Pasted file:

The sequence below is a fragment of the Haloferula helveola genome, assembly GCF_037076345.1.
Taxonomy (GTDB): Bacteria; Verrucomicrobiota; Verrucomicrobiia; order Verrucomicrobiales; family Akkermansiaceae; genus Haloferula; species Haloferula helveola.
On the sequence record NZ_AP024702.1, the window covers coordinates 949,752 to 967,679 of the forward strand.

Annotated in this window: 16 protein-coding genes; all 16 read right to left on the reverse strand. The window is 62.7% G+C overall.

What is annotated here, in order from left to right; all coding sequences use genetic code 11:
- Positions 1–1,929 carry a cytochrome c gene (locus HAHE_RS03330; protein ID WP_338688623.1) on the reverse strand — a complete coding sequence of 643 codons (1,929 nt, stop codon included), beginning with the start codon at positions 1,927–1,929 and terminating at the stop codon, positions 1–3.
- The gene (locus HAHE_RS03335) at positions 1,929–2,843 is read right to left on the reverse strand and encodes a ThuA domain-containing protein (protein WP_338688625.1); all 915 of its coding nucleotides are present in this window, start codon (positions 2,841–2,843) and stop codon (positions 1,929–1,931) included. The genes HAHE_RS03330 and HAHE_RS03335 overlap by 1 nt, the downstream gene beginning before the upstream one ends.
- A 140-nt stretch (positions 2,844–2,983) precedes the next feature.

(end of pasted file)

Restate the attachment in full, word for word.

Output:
The sequence below is a fragment of the Haloferula helveola genome, assembly GCF_037076345.1.
Taxonomy (GTDB): Bacteria; Verrucomicrobiota; Verrucomicrobiia; order Verrucomicrobiales; family Akkermansiaceae; genus Haloferula; species Haloferula helveola.
On the sequence record NZ_AP024702.1, the window covers coordinates 949,752 to 967,679 of the forward strand.

Annotated in this window: 16 protein-coding genes; all 16 read right to left on the reverse strand. The window is 62.7% G+C overall.

What is annotated here, in order from left to right; all coding sequences use genetic code 11:
- Positions 1–1,929 carry a cytochrome c gene (locus HAHE_RS03330; protein ID WP_338688623.1) on the reverse strand — a complete coding sequence of 643 codons (1,929 nt, stop codon included), beginning with the start codon at positions 1,927–1,929 and terminating at the stop codon, positions 1–3.
- The gene (locus HAHE_RS03335) at positions 1,929–2,843 is read right to left on the reverse strand and encodes a ThuA domain-containing protein (protein WP_338688625.1); all 915 of its coding nucleotides are present in this window, start codon (positions 2,841–2,843) and stop codon (positions 1,929–1,931) included. The genes HAHE_RS03330 and HAHE_RS03335 overlap by 1 nt, the downstream gene beginning before the upstream one ends.
- A 140-nt stretch (positions 2,844–2,983) precedes the next feature.